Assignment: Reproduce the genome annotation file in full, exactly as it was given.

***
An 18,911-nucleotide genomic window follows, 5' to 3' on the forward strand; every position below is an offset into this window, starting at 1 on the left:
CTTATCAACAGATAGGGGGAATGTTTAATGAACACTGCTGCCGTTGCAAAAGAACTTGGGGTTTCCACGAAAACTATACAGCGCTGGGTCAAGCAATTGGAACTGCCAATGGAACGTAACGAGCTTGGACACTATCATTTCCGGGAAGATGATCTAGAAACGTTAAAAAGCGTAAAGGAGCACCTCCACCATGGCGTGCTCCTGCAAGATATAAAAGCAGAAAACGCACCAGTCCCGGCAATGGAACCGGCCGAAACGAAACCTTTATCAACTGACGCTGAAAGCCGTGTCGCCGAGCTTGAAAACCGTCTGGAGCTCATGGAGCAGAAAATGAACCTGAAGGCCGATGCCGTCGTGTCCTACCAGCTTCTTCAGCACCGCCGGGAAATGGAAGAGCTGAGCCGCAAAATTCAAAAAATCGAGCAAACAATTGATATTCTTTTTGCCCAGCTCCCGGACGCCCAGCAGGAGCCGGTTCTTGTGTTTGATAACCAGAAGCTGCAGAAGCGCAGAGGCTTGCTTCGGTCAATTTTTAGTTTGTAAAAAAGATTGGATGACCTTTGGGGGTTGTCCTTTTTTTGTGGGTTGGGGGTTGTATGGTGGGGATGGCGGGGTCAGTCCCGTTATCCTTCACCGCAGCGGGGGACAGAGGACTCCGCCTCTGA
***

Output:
An 18,911-nucleotide genomic window follows, 5' to 3' on the forward strand; every position below is an offset into this window, starting at 1 on the left:
CTTATCAACAGATAGGGGGAATGTTTAATGAACACTGCTGCCGTTGCAAAAGAACTTGGGGTTTCCACGAAAACTATACAGCGCTGGGTCAAGCAATTGGAACTGCCAATGGAACGTAACGAGCTTGGACACTATCATTTCCGGGAAGATGATCTAGAAACGTTAAAAAGCGTAAAGGAGCACCTCCACCATGGCGTGCTCCTGCAAGATATAAAAGCAGAAAACGCACCAGTCCCGGCAATGGAACCGGCCGAAACGAAACCTTTATCAACTGACGCTGAAAGCCGTGTCGCCGAGCTTGAAAACCGTCTGGAGCTCATGGAGCAGAAAATGAACCTGAAGGCCGATGCCGTCGTGTCCTACCAGCTTCTTCAGCACCGCCGGGAAATGGAAGAGCTGAGCCGCAAAATTCAAAAAATCGAGCAAACAATTGATATTCTTTTTGCCCAGCTCCCGGACGCCCAGCAGGAGCCGGTTCTTGTGTTTGATAACCAGAAGCTGCAGAAGCGCAGAGGCTTGCTTCGGTCAATTTTTAGTTTGTAAAAAAGATTGGATGACCTTTGGGGGTTGTCCTTTTTTTGTGGGTTGGGGGTTGTATGGTGGGGATGGCGGGGTCAGTCCCGTTATCCTTCACCGCAGCGGGGGACAGAGGACTCCGCCTCTGA